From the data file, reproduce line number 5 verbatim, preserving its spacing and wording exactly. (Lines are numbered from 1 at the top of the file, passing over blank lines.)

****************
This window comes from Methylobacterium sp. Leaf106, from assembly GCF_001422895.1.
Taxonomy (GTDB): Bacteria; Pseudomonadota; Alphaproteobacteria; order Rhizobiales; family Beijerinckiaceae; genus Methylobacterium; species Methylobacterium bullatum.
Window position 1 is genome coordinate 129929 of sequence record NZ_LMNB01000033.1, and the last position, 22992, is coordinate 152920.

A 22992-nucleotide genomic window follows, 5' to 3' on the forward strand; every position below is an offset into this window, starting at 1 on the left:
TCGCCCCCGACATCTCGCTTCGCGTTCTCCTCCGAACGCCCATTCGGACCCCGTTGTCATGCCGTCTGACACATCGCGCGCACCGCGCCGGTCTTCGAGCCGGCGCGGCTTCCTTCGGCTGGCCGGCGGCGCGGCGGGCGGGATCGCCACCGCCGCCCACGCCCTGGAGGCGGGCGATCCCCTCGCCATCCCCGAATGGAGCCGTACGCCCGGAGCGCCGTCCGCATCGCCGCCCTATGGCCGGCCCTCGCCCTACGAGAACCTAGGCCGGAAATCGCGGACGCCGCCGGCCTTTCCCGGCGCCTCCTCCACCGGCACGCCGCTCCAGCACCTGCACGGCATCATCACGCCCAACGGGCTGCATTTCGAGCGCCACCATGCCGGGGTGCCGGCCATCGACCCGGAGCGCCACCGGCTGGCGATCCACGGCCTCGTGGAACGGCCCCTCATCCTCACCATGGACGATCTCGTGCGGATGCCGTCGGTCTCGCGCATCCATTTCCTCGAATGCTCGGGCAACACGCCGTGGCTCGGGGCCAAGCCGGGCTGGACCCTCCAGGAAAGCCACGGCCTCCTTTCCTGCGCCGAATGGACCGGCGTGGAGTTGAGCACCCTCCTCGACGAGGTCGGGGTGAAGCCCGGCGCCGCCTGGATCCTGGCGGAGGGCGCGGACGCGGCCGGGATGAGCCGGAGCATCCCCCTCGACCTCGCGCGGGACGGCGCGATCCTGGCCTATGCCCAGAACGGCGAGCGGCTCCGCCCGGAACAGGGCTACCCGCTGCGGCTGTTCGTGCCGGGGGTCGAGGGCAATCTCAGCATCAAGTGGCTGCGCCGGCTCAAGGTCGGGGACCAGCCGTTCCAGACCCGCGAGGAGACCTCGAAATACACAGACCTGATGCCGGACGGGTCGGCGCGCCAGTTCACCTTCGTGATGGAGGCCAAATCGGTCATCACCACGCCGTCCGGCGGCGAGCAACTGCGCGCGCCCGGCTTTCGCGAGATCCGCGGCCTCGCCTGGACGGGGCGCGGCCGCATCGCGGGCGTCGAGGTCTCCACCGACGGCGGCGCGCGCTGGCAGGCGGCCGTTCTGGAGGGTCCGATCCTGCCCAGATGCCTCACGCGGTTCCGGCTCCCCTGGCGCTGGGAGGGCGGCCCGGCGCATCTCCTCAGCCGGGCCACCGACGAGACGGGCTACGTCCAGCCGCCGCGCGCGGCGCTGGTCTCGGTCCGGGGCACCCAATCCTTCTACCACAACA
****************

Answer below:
TCGCCCCCGACATCTCGCTTCGCGTTCTCCTCCGAACGCCCATTCGGACCCCGTTGTCATGCCGTCTGACACATCGCGCGCACCGCGCCGGTCTTCGAGCCGGCGCGGCTTCCTTCGGCTGGCCGGCGGCGCGGCGGGCGGGATCGCCACCGCCGCCCACGCCCTGGAGGCGGGCGATCCCCTCGCCATCCCCGAATGGAGCCGTACGCCCGGAGCGCCGTCCGCATCGCCGCCCTATGGCCGGCCCTCGCCCTACGAGAACCTAGGCCGGAAATCGCGGACGCCGCCGGCCTTTCCCGGCGCCTCCTCCACCGGCACGCCGCTCCAGCACCTGCACGGCATCATCACGCCCAACGGGCTGCATTTCGAGCGCCACCATGCCGGGGTGCCGGCCATCGACCCGGAGCGCCACCGGCTGGCGATCCACGGCCTCGTGGAACGGCCCCTCATCCTCACCATGGACGATCTCGTGCGGATGCCGTCGGTCTCGCGCATCCATTTCCTCGAATGCTCGGGCAACACGCCGTGGCTCGGGGCCAAGCCGGGCTGGACCCTCCAGGAAAGCCACGGCCTCCTTTCCTGCGCCGAATGGACCGGCGTGGAGTTGAGCACCCTCCTCGACGAGGTCGGGGTGAAGCCCGGCGCCGCCTGGATCCTGGCGGAGGGCGCGGACGCGGCCGGGATGAGCCGGAGCATCCCCCTCGACCTCGCGCGGGACGGCGCGATCCTGGCCTATGCCCAGAACGGCGAGCGGCTCCGCCCGGAACAGGGCTACCCGCTGCGGCTGTTCGTGCCGGGGGTCGAGGGCAATCTCAGCATCAAGTGGCTGCGCCGGCTCAAGGTCGGGGACCAGCCGTTCCAGACCCGCGAGGAGACCTCGAAATACACAGACCTGATGCCGGACGGGTCGGCGCGCCAGTTCACCTTCGTGATGGAGGCCAAATCGGTCATCACCACGCCGTCCGGCGGCGAGCAACTGCGCGCGCCCGGCTTTCGCGAGATCCGCGGCCTCGCCTGGACGGGGCGCGGCCGCATCGCGGGCGTCGAGGTCTCCACCGACGGCGGCGCGCGCTGGCAGGCGGCCGTTCTGGAGGGTCCGATCCTGCCCAGATGCCTCACGCGGTTCCGGCTCCCCTGGCGCTGGGAGGGCGGCCCGGCGCATCTCCTCAGCCGGGCCACCGACGAGACGGGCTACGTCCAGCCGCCGCGCGCGGCGCTGGTCTCGGTCCGGGGCACCCAATCCTTCTACCACAACA